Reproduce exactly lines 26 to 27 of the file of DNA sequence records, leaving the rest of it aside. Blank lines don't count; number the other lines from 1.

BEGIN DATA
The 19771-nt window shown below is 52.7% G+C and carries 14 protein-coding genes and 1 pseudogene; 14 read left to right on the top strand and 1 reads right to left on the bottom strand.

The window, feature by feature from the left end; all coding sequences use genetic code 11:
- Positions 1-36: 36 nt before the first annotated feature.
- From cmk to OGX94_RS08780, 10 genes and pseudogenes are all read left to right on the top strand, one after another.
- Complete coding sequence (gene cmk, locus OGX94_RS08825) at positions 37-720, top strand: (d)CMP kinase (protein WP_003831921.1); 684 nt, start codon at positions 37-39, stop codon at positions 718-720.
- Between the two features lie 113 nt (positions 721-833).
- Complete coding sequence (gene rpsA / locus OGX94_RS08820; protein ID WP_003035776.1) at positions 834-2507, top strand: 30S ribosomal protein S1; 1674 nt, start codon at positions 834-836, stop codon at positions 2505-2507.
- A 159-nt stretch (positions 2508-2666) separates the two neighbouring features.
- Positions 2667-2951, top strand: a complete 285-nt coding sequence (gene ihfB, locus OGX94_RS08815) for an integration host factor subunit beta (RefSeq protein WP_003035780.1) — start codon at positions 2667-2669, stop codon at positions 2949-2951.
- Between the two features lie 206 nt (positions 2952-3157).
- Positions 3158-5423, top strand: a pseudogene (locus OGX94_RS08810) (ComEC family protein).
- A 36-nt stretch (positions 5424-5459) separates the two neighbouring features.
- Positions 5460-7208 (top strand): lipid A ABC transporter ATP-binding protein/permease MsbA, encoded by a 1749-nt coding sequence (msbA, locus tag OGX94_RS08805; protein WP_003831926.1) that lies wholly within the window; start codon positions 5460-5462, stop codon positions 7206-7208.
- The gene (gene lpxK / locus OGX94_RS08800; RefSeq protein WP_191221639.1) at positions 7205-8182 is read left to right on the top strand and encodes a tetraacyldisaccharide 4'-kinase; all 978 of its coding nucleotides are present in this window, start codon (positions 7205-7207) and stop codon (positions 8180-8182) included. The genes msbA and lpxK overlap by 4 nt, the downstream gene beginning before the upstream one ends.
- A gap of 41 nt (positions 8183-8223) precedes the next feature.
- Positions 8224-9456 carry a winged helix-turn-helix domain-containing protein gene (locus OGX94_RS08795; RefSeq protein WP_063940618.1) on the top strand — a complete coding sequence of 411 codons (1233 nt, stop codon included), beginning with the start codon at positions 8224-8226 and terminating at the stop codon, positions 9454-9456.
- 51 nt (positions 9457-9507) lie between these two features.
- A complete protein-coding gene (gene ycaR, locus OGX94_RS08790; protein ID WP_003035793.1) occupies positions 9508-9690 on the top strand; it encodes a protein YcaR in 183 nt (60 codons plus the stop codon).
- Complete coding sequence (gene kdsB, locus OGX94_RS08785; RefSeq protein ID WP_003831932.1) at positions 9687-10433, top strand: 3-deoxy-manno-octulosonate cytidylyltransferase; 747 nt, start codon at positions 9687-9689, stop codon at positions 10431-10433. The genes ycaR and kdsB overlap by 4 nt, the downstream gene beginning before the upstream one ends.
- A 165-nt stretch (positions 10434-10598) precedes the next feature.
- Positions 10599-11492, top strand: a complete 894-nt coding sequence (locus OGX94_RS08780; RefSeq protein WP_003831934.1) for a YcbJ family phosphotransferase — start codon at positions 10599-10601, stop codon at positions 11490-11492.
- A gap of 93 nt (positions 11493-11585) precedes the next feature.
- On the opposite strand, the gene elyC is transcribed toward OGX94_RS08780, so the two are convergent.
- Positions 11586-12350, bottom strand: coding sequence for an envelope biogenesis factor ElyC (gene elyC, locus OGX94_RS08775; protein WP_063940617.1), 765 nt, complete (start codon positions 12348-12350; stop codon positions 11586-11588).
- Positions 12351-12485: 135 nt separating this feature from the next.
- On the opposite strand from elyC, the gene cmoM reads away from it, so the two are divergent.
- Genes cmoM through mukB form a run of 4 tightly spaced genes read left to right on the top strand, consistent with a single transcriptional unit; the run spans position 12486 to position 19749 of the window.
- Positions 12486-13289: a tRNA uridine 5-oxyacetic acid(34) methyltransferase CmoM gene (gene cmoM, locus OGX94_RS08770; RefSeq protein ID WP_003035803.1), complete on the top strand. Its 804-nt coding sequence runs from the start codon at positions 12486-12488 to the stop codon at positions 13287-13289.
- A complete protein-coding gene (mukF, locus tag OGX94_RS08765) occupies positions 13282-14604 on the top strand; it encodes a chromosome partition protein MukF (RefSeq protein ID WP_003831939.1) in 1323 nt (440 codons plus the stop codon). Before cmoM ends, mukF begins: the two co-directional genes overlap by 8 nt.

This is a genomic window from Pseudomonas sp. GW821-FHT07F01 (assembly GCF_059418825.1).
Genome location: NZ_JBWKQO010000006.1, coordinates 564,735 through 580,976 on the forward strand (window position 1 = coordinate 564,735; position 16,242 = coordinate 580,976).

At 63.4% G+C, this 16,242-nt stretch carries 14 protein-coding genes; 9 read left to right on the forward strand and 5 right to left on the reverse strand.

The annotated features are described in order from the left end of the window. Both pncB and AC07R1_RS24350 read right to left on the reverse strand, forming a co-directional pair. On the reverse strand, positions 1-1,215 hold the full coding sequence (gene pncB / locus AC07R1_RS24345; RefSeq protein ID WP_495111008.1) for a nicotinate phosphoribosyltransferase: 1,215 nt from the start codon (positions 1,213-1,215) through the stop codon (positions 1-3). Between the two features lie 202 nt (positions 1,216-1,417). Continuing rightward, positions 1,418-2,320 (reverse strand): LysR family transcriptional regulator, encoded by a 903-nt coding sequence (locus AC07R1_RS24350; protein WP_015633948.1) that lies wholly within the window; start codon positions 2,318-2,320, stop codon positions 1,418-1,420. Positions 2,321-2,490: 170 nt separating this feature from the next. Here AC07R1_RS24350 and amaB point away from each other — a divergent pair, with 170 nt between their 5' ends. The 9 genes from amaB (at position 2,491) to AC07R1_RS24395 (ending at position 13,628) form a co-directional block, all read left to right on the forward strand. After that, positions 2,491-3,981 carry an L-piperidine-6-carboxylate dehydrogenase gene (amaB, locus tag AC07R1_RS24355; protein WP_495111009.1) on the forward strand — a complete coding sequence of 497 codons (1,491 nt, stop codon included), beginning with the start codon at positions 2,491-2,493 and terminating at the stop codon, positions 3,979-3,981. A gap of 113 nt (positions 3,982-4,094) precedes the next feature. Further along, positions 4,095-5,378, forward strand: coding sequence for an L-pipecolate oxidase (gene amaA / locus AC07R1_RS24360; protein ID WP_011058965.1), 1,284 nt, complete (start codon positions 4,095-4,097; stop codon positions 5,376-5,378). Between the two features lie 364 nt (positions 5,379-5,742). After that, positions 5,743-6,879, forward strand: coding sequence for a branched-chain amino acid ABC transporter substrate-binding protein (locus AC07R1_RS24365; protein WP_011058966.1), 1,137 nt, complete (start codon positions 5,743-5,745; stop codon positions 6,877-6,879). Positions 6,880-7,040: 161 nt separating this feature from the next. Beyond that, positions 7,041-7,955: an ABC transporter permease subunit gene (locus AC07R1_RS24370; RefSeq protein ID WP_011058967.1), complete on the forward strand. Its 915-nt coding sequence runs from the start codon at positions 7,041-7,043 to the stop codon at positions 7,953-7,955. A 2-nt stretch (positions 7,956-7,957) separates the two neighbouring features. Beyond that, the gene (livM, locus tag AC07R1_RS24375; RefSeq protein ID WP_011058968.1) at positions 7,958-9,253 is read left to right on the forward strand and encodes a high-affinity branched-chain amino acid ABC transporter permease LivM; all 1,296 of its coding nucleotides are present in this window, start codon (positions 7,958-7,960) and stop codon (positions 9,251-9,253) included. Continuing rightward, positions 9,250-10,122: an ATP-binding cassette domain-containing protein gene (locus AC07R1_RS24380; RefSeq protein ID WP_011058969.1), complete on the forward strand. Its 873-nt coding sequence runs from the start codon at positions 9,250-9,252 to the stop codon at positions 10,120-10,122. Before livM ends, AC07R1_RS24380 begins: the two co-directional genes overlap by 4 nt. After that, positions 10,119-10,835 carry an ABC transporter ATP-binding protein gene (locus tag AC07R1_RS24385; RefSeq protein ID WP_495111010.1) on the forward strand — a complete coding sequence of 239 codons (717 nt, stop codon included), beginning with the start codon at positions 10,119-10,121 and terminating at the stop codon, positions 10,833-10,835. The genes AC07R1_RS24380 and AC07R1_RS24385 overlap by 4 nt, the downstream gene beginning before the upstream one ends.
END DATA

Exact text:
- On the opposite strand from elyC, the gene cmoM reads away from it, so the two are divergent.
- Genes cmoM through mukB form a run of 4 tightly spaced genes read left to right on the top strand, consistent with a single transcriptional unit; the run spans position 12486 to position 19749 of the window.